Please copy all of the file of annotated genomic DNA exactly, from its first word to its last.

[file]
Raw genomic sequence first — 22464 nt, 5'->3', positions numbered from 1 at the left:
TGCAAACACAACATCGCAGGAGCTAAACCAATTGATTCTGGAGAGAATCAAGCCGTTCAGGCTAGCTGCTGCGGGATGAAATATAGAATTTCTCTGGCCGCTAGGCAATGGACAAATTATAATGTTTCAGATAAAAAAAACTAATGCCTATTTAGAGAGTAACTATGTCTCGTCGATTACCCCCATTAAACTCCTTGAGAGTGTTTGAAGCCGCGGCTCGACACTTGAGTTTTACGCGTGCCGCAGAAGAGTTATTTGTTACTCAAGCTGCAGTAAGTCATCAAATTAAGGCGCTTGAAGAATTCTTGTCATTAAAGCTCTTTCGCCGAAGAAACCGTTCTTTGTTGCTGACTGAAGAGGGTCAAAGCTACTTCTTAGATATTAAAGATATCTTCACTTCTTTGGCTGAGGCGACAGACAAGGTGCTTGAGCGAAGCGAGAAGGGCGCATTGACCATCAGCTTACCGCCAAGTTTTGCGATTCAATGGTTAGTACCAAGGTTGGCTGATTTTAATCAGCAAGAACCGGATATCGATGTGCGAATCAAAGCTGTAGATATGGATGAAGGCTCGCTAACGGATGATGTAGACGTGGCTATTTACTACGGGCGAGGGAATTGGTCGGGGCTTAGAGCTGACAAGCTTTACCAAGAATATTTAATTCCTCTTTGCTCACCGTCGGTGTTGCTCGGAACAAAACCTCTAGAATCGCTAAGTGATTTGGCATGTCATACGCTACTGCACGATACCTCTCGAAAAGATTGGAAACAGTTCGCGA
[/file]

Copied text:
Raw genomic sequence first — 22464 nt, 5'->3', positions numbered from 1 at the left:
TGCAAACACAACATCGCAGGAGCTAAACCAATTGATTCTGGAGAGAATCAAGCCGTTCAGGCTAGCTGCTGCGGGATGAAATATAGAATTTCTCTGGCCGCTAGGCAATGGACAAATTATAATGTTTCAGATAAAAAAAACTAATGCCTATTTAGAGAGTAACTATGTCTCGTCGATTACCCCCATTAAACTCCTTGAGAGTGTTTGAAGCCGCGGCTCGACACTTGAGTTTTACGCGTGCCGCAGAAGAGTTATTTGTTACTCAAGCTGCAGTAAGTCATCAAATTAAGGCGCTTGAAGAATTCTTGTCATTAAAGCTCTTTCGCCGAAGAAACCGTTCTTTGTTGCTGACTGAAGAGGGTCAAAGCTACTTCTTAGATATTAAAGATATCTTCACTTCTTTGGCTGAGGCGACAGACAAGGTGCTTGAGCGAAGCGAGAAGGGCGCATTGACCATCAGCTTACCGCCAAGTTTTGCGATTCAATGGTTAGTACCAAGGTTGGCTGATTTTAATCAGCAAGAACCGGATATCGATGTGCGAATCAAAGCTGTAGATATGGATGAAGGCTCGCTAACGGATGATGTAGACGTGGCTATTTACTACGGGCGAGGGAATTGGTCGGGGCTTAGAGCTGACAAGCTTTACCAAGAATATTTAATTCCTCTTTGCTCACCGTCGGTGTTGCTCGGAACAAAACCTCTAGAATCGCTAAGTGATTTGGCATGTCATACGCTACTGCACGATACCTCTCGAAAAGATTGGAAACAGTTCGCGA